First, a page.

The sad fact is that many of us are simply not biblical in the way we use the Bible! Being biblical does not mean merely quoting words from within its pages. Being truly biblical means that my counsel reflects what the entire Bible is about. The Bible is a narrative, a story of redemption, and its chief character is Jesus Christ. He is the main theme of the narrative, and he is revealed in every passage in the book. This story reveals how God harnessed nature and controlled history to send his Son to rescue rebellious, foolish, and self-focused men and women. He freed them from bondage to themselves, enabled them to live for his glory, and gifted them with an eternity in his presence, far from the harsh realities of the Fall. (pp. 26-27)

Damnable Sins or Just A Sin

Michael Patton makes the claim in his post “Will One Sin Really will Send You to Hell for All Eternity?” or “Why is Hell Eternal?” that it isn’t particulars sins that sends a person to hell. Rather it’s our rebellion, as particular sins are symptomatic of our rebellious nature. And only rebellion is what damns a person, not other individual sins.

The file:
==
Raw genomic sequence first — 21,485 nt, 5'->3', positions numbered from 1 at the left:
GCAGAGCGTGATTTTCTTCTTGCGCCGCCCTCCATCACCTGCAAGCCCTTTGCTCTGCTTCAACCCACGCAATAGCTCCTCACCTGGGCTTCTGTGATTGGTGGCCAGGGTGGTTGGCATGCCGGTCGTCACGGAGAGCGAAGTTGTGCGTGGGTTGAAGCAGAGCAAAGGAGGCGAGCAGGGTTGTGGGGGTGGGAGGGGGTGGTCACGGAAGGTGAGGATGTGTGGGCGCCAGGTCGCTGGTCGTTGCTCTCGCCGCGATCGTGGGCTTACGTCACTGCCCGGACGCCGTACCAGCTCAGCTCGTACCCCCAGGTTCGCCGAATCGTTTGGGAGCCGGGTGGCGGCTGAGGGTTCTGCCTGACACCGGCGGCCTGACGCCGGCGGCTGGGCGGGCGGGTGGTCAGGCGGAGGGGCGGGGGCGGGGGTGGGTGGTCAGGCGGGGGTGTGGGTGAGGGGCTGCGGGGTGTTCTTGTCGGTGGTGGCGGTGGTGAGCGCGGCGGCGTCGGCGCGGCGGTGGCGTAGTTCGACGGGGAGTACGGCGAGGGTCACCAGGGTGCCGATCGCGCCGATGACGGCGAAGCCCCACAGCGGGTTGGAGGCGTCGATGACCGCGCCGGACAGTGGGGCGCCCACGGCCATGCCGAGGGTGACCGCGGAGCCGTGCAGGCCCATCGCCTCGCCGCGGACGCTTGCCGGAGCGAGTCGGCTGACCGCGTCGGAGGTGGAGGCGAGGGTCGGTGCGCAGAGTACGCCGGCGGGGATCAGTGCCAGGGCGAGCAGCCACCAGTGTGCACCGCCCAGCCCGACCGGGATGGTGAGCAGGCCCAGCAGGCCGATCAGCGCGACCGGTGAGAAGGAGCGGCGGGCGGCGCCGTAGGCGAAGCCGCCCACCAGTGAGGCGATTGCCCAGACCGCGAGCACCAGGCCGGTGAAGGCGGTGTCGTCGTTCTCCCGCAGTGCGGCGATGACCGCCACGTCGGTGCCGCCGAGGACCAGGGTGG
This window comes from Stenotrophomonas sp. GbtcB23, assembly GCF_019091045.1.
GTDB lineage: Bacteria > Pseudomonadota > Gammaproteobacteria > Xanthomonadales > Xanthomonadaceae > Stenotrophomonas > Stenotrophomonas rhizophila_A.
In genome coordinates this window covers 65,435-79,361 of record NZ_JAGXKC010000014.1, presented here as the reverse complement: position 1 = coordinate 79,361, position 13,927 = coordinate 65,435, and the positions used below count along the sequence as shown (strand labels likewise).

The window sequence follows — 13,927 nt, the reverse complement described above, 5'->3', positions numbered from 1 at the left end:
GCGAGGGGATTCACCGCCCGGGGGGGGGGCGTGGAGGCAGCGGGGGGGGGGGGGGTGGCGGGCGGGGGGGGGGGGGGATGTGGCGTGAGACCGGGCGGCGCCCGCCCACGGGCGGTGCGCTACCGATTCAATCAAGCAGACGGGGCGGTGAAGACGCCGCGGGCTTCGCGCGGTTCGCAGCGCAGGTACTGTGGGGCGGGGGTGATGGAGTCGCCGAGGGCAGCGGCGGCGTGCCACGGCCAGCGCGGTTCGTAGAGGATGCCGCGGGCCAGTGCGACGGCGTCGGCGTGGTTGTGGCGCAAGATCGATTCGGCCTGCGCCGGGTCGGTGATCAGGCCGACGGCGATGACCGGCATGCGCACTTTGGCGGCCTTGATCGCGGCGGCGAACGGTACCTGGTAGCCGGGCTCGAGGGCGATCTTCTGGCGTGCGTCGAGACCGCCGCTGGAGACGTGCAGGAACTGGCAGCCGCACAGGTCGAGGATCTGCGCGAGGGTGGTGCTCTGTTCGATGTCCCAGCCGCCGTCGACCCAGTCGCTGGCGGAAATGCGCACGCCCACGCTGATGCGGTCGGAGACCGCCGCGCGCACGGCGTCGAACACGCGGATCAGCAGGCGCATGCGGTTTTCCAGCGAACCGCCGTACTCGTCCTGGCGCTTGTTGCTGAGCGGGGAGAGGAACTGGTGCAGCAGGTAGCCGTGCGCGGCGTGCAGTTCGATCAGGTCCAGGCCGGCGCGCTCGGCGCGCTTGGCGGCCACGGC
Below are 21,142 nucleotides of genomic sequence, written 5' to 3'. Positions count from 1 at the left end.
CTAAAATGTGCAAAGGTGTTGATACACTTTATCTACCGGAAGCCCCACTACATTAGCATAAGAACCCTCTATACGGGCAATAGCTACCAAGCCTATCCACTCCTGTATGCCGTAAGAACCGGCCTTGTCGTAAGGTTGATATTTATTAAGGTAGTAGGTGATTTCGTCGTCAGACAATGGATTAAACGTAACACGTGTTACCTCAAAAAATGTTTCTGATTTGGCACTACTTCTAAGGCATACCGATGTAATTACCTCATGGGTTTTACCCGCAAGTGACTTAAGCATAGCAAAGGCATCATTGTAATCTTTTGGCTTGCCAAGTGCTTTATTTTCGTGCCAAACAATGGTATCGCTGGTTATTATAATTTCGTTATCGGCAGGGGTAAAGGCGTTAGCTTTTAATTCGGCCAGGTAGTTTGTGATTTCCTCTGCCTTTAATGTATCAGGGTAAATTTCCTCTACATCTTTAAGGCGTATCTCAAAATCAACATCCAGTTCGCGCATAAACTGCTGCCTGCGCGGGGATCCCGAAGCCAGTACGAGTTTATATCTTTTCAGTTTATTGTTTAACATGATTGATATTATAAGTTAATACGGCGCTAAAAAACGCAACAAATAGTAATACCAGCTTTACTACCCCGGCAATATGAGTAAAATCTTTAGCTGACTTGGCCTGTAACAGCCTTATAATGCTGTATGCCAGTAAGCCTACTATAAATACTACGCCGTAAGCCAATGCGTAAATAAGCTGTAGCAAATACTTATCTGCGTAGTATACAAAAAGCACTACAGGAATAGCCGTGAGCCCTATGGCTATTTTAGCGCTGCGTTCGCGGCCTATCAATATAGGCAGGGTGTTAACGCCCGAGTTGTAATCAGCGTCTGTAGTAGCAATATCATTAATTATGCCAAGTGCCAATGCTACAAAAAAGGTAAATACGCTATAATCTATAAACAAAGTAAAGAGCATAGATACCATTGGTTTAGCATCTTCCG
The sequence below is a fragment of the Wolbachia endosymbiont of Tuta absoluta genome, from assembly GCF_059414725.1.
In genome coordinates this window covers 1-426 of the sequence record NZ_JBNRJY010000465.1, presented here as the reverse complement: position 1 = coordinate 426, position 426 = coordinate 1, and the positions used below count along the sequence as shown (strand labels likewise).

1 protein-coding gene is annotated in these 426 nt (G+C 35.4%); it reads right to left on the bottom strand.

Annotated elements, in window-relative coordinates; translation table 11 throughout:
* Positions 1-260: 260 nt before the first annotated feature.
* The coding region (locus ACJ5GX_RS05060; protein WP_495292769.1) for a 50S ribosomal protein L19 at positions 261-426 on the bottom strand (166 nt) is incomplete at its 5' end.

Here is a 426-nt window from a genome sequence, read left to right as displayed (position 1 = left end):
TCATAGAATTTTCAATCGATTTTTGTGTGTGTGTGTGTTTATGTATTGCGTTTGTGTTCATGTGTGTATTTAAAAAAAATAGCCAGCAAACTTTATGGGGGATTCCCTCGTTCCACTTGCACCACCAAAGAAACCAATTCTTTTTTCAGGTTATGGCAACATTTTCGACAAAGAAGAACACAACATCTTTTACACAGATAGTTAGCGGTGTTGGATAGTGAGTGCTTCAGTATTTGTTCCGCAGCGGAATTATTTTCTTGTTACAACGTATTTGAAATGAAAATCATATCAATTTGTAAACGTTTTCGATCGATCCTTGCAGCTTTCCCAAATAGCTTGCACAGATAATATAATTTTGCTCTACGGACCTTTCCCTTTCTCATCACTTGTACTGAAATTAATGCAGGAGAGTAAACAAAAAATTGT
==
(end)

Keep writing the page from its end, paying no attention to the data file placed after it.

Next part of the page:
The real problem is that we are at enmity with God. From the moment we are born, we inherit the traits of our father Adam. This infectious disease is called sin. This disease issues forth into a disposition toward God that causes us to begin life with our fist in the air, not recognizing His love for us or authority over us. It is rebellion. While this rebellion does act according to its nature, the problem is in the disposition, not so much the acts. When we sin, we are just acting according to the dictates of our corrupt nature. But the worst of it—the worst sin of all—is that we will never lower our fist to God. We are “by nature children of wrath” (Eph. 2:3) and as a leopard cannot change his spots, so we cannot change our rebellious disposition toward our creator (Jer. 13:23).